Dandelion wine that’d make Ray Bradbury proud
I was visiting my parents in Montana when I spotted a sticky, 2-liter Pepsi bottle shoved in a dark corner cabinet.
Hutterites are Anabaptists who live communally. They won’t read this, so I can say they aren’t much different than the Amish, at least to an outsider. Hutterite men drink wine—and so did I. It is a sweet, cloying throat burner, but good. For several years, I bootlegged wine to Sacramento through various family friends’ car trunks, but connections dried up, and I haven’t seen any in years.
Then it clicked: Why not try to make some? Sacramento has plenty of dandelions and higher-quality ingredients, and better bottling, so as to smooth out that rubbing-alcohol aftertaste. The process seemed simple: Get a lot of dandelions, remove the stems and leaves, soak the flowers, then boil with lemon, orange, lime juice and spices. Then, filter, cool down, add activated yeast, leave overnight and finally pour it into bottles with a balloon on top to keep the wild yeast out.
Store in a cool, dark place. Three weeks later, cork the bottles and leave them for six more months. Enjoy it, along with thoughts of summer, in November. You can rack the wine during the first three-week fermentation process if you like. (Racking is pouring the wine into a clean bottle, keeping the sediment back. It makes for a smoother taste.)
I tend to wing recipes, so I learned from my mistakes. Gathering the dandelions was easy, once I found a suitable yellow-starred meadow. Younger flowers are seasonal now, in April and May, and are easier to separate from their leaves.
After gathering blossoms, I made my first executive decision-slash-mistake. My friends and I weren’t able to immediately begin the second step, so I threw the flowers in the freezer. Wrong. The frozen flowers were difficult to divorce from their leaves.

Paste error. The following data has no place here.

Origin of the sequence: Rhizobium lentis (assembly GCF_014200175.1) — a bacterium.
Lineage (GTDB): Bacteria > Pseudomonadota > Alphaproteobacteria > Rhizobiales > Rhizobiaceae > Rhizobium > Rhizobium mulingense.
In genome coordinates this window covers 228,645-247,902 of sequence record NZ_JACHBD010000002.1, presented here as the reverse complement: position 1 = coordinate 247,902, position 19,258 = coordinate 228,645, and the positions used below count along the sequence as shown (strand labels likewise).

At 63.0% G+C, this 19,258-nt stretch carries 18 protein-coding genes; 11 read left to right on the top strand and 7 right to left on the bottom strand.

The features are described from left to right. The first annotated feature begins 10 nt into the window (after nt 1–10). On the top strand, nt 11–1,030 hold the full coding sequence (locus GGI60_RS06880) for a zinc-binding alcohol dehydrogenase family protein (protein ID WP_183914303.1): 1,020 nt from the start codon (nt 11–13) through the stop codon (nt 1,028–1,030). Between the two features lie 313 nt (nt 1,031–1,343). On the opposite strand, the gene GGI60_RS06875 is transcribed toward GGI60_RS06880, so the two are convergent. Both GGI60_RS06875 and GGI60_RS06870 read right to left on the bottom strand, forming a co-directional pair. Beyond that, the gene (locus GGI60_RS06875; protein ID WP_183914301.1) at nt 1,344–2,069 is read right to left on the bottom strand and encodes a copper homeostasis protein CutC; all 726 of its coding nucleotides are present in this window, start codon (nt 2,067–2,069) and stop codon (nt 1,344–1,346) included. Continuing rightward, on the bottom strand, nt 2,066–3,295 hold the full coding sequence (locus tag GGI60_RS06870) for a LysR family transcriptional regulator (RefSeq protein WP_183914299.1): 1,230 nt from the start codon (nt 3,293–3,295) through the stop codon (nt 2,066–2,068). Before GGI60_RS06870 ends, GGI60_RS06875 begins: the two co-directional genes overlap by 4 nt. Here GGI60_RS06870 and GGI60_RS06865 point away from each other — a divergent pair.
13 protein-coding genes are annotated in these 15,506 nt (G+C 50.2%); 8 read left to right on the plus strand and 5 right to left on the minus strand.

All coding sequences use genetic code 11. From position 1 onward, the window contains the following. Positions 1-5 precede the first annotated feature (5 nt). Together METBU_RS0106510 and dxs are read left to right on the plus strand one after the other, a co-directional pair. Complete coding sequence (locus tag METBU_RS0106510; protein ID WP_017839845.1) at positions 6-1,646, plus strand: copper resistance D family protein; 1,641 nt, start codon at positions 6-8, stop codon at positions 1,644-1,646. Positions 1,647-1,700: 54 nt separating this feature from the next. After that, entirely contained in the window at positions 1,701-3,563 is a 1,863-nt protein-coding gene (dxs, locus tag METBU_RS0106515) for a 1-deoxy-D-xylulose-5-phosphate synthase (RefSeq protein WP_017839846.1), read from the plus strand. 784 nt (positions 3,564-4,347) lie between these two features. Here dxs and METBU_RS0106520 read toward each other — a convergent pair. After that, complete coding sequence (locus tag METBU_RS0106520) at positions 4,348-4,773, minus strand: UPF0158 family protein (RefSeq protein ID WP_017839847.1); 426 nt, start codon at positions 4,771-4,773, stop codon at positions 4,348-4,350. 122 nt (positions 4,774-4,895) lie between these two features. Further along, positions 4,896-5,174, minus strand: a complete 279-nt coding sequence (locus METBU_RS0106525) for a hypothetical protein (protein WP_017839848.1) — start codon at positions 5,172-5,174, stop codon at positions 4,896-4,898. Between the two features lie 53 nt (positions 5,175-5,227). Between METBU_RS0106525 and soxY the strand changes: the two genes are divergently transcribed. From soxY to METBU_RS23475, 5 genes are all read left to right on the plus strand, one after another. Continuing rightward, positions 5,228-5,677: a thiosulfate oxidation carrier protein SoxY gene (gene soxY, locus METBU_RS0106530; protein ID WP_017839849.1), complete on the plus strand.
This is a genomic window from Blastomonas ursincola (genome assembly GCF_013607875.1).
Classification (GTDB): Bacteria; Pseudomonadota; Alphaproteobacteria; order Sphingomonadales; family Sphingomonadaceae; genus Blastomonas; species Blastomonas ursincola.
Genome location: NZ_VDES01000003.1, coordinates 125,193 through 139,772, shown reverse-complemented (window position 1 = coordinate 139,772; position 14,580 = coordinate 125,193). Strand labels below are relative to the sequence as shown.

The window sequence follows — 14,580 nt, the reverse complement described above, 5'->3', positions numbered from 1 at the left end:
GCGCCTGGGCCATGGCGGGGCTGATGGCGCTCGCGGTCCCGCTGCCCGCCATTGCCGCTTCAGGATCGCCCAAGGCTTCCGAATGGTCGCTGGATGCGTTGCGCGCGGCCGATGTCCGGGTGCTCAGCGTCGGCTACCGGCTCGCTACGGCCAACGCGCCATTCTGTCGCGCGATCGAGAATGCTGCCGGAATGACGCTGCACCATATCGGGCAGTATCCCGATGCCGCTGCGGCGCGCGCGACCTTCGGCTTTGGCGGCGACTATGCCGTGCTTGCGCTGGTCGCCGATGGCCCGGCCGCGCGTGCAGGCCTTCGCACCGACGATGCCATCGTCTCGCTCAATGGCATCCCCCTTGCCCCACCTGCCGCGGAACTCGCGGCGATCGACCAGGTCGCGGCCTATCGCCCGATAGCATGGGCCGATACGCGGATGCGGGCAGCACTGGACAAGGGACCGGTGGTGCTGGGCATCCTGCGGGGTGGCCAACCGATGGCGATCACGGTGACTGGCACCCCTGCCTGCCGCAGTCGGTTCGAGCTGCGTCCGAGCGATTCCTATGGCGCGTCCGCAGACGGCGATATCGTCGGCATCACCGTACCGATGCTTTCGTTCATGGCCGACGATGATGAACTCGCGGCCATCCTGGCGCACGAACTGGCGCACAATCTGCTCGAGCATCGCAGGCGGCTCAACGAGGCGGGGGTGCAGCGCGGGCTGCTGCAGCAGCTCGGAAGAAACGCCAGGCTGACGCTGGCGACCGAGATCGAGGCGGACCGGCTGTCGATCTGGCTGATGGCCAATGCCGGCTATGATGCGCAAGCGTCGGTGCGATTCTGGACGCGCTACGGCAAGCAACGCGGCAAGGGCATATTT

You’re better off spending a lovely spring afternoon riding bikes, picking dandelions and separating them ASAP on a blanket with a glass of wine, some cheese and some friends. Lovely. Hunching over a sink cursing at the frozen flowers for hours while listening to the Coasters: not lovely. (The Coasters do no help.)
After the first half-hour of deleafing, I consulted the Internet and discovered recipes that call for the whole flowers, at which point I became sloppy about leaf removal. Leaves can make bitter wine, though, so I came to my senses and removed as many as possible.
When down to just flowers, soak them in water for two days. Next, time to cook it up! Mix the flowers with orange, lemon and lime juice. The limes I found were hard as rocks, so I just used twice as much juice from a friend’s backyard Meyer lemon tree. Local, organic and free beats rock-hard, out-of-season limes every time.
To the juice, add ginger, cloves (I used juniper berries), a lot of sugar and water. Boil for an hour and filter. When it has cooled, add the activated yeast (champagne yeast next time) and let sit overnight. Then either use a balloon with a wee hole in it to place over the mouth to allow fermentation, or use a fermentor. Leave it in a cool dark place for three weeks, then cork the bottles and leave for half a year.
Next winter, throw the wine in an old Coke bottle and toast the Hutterites. Be sure to share with women.